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Updated 07/12/2019


Donal' Don

This song was brought to Sangschule by Gordeanna McCulloch who learned it from the ‘wee red book’ of the sixties folk revival, 101 Scottish Songs.

The lyric appears in Ford’s Vagabond Songs and Ballads in Part I, 1899 and also in the revised edition of 1904.  Ford notes: “ This graphic and clever, though slightly uncouth ditty, which I have never seen in print, was common enough in all the valley of Tay about fifty years ago, and has not yet passed out of memory in that district.” Ford says the tune is Niel Gow’s “Fareweel to Whisky” – but we sing it to “Rob Roy’s March”.

The connection with the Tay continues with Donal Don’s inclusion in Songs of Dundee edited by Nigel Gatherer – who notes the tune as “Rob Roy’s March.”
One reason for the importance of access to cheap alcohol and those who made or smuggled it after the union of 1707, was “the appalling water supply. Even the Church, which preached against spirits, approved of beer as ‘strengthening’”. Many people felt the new tax on ale was going towards English debts, and smuggling of spirits became widespread. “This made spirits cheaper than the taxed ale”.

The lyric seems to fit into the many songs of the Lowlands poking fun at the supposed language and characteristics of the Highlander, that scary denizen of pathless places whose role in the Jacobite Rebellions and whose arrival to find work in the cities after the Clearances was not to be forgotten.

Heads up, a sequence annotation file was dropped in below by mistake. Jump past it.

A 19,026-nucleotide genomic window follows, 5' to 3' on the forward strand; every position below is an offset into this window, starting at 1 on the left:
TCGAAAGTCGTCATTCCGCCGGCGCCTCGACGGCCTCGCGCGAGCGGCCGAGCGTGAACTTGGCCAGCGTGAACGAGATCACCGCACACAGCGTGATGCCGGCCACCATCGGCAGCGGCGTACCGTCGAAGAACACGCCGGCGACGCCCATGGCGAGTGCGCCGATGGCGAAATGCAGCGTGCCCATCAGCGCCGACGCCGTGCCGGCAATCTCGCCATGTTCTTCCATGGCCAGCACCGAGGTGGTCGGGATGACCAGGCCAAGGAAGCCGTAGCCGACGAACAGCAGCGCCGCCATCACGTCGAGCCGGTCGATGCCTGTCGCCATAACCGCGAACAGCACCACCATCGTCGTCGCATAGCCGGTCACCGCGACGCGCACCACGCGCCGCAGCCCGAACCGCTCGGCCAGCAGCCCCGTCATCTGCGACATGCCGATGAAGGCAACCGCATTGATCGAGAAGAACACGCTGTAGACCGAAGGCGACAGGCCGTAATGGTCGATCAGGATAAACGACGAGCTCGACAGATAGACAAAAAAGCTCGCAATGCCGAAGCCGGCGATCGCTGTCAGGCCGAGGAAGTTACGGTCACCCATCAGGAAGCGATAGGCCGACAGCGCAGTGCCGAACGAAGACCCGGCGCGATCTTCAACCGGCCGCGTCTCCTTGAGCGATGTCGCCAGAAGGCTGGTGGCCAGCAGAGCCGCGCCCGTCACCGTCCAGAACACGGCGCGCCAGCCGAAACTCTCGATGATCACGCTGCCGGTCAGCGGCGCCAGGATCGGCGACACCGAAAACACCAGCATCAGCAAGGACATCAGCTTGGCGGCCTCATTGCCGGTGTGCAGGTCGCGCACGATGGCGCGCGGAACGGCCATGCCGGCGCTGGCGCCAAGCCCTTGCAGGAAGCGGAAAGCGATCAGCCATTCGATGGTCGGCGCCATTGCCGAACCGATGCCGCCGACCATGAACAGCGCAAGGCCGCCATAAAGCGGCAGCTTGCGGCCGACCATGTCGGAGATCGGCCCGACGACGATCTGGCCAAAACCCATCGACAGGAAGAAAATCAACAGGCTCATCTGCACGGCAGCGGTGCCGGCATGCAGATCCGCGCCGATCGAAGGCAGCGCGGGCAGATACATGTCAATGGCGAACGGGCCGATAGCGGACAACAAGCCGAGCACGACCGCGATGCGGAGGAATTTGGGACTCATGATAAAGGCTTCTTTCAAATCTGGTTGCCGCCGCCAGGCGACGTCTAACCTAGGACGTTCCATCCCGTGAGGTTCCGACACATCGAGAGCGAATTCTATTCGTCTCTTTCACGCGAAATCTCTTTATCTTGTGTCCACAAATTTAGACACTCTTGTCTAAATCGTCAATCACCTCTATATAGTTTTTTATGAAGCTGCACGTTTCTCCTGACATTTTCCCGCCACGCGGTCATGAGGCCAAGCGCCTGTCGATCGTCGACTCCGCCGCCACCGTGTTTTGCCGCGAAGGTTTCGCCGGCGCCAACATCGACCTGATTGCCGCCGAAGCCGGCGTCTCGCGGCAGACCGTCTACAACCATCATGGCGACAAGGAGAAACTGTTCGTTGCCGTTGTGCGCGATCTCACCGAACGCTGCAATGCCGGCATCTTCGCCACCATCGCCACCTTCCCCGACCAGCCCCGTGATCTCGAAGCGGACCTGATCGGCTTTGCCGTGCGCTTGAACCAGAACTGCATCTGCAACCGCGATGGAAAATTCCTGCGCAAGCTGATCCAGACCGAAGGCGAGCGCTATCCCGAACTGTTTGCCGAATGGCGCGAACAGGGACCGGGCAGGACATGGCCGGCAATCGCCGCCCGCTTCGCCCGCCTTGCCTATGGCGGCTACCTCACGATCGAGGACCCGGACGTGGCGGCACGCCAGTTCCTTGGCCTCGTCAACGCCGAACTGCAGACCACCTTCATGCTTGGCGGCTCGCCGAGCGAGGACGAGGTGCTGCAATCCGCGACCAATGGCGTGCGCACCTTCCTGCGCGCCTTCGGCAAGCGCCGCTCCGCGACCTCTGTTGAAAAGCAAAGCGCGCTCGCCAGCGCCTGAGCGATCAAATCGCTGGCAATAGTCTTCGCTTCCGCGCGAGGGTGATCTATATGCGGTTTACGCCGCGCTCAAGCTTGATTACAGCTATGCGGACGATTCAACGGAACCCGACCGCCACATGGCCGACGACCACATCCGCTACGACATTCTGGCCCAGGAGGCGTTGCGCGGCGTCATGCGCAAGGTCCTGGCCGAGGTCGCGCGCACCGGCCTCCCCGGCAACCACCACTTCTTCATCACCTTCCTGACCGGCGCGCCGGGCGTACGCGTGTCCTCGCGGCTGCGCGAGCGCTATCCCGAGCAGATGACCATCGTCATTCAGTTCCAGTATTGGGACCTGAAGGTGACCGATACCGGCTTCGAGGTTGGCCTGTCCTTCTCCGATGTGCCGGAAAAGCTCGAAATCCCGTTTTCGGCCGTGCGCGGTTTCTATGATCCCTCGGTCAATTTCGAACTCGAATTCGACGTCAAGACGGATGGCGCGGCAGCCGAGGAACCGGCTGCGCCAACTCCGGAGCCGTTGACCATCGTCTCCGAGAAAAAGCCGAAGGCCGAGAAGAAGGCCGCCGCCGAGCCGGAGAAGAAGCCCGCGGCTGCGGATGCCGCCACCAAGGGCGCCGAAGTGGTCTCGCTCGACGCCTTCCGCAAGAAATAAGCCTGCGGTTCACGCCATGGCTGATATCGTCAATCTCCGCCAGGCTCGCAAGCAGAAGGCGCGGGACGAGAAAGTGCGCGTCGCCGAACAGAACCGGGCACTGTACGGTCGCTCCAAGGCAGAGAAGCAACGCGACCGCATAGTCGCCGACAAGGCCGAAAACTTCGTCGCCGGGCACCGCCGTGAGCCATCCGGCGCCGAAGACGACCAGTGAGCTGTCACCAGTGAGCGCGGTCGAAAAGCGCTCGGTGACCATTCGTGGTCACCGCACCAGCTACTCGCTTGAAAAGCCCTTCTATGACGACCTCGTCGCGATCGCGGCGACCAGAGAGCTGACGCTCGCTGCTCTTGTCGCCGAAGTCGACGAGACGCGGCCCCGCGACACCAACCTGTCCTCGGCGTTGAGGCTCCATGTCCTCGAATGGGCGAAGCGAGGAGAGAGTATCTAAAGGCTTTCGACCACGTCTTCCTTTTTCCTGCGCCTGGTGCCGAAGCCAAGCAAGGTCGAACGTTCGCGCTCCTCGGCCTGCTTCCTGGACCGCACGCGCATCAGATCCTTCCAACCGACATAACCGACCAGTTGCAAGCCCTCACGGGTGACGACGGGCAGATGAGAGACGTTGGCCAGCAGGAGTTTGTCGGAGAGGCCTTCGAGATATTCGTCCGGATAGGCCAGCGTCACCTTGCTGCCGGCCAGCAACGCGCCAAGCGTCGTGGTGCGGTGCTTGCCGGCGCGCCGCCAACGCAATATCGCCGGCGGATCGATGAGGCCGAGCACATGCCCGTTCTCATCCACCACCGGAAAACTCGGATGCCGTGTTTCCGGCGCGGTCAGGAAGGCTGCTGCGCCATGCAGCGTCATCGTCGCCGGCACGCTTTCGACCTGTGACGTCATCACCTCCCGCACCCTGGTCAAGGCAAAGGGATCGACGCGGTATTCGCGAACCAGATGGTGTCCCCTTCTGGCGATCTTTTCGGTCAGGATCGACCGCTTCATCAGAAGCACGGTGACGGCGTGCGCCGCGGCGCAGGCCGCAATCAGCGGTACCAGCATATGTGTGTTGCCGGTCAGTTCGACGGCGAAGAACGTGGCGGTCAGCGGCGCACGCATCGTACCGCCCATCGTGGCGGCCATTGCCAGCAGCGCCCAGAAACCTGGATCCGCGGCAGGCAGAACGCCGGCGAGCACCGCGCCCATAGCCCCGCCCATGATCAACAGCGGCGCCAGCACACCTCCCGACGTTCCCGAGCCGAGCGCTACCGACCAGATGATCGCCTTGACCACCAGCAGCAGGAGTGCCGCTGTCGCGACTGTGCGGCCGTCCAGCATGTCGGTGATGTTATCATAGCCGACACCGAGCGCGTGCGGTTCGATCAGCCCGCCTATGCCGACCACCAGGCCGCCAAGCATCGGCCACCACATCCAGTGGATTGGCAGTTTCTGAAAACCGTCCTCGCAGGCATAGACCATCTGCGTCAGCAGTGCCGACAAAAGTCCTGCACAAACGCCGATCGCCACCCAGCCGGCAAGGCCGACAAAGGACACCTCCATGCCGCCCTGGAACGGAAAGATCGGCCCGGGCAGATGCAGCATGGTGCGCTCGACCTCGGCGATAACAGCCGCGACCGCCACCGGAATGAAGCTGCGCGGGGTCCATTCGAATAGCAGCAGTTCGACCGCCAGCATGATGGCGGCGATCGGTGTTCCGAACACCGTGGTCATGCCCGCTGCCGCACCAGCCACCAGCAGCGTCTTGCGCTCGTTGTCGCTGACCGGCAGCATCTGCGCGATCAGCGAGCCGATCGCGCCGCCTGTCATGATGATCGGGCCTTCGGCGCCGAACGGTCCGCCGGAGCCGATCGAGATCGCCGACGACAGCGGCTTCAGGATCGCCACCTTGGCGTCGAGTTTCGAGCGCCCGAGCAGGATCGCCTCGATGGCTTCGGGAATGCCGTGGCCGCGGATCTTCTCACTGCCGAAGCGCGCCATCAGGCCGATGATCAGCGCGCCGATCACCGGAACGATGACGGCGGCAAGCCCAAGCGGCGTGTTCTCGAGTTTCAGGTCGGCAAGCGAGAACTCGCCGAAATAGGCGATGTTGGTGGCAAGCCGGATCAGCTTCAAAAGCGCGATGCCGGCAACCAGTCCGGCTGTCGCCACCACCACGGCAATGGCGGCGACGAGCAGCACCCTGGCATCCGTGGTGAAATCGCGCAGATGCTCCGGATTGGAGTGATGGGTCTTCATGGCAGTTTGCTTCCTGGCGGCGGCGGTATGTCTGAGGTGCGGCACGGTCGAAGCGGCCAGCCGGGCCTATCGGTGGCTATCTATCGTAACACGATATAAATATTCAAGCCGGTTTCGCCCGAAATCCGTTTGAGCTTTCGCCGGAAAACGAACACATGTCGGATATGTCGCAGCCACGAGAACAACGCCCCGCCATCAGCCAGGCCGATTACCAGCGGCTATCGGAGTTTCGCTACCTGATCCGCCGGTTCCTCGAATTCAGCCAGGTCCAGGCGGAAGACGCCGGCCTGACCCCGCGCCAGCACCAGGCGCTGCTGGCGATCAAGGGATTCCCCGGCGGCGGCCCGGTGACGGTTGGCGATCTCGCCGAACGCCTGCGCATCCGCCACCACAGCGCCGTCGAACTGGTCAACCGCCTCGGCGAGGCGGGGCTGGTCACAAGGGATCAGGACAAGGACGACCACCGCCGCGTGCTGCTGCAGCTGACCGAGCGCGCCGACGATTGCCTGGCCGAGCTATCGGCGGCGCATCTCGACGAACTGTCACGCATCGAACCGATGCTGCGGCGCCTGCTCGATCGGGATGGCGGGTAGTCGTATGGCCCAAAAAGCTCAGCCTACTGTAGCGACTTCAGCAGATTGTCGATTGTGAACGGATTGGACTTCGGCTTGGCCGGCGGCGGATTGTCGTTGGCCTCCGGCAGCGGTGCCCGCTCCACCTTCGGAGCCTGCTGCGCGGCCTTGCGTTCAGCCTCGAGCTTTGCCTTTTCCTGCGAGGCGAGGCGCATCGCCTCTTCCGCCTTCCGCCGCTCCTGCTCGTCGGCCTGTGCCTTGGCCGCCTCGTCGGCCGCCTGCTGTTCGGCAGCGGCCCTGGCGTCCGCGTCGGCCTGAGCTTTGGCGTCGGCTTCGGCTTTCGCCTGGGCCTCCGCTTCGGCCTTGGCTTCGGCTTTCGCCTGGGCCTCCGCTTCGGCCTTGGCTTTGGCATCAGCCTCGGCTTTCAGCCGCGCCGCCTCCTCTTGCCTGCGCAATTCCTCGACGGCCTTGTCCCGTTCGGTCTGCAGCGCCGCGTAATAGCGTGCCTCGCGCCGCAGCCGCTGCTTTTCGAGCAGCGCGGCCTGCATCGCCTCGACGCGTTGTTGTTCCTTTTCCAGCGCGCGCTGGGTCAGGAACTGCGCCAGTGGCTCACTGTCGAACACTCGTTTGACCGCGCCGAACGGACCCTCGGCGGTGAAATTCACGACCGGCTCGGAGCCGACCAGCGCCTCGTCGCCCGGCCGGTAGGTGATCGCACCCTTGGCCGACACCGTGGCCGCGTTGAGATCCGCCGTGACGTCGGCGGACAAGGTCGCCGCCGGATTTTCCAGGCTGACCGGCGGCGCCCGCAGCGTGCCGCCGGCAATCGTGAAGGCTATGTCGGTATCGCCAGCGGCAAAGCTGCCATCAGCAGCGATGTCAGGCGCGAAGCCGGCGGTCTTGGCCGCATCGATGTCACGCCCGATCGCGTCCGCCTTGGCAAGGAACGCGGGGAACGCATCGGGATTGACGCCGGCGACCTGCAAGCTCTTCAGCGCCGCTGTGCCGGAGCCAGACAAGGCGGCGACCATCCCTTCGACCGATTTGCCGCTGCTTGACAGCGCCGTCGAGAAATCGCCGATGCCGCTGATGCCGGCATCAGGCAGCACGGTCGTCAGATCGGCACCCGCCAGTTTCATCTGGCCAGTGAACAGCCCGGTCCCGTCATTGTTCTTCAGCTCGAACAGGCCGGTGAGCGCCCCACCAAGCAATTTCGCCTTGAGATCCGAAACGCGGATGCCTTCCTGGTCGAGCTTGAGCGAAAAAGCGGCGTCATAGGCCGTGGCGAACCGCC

Wha hasna heard o’ Donal’ Don?
Wi’ a’ his tanterwallops on,
For Oh! he was a lazy drone,
An’ smuggled Hielan’ whisky. 

Hi-rum-ho for Donal’ Don,
Wi’ a’ his tanterwallops on,
And may he never lack a scone
While he maks Hielan’ whisky. 

When he first cam’ tae auld Dundee
‘Twas in a smeeky hole lived he;
Whaur gauger bodies couldna see,
He played the king a pliskie.

When he was young and in his prime,
He lo'ed a bonny lassie fine;
She jilted him an' aye sin' syne
He’s dismal, dull and dusky. 

A bunch o’ rags is a’ his braws
His heathery wig wad fricht the craws;
His dusky face and clorty paws,
Wad fyle the Bay o’ Biscay. 

He has a sark, he has but ane,
It’s fairly worn tae skin an’ bane,
A-loupin’, like tae rin its lane
Wi’ troopers bauld and frisky. 

Whene’er his sark’s laid out tae dry
It’s Donald in his bed maun lie,
An’ wait till a’ the troopers die,
Ere he gangs oot wi’ whisky. 

So here’s a health tae Donal’ Don,
Wi’ a’ his tanterwallops on,
An’ may he never lack a scone
While he maks Hielan’ whisky.

Aye sin syne: ever since then
Braws: finery, best clothes
Clorty: dirty
Drone: the non-worker bee (English) / the buttocks, backside (from Gaelic dronn)
Fricht: frighten
Fyle: defile, make dirty
Gauger: exciseman,whisky tax collector
Like tae rin its lane: as if it could run by itself
Loupin: jumping (with fleas)
Maun: must
Pliskie: trick
Sark: shirt
Smeeky: smoky
Tanterwallops: hanging tatters or rags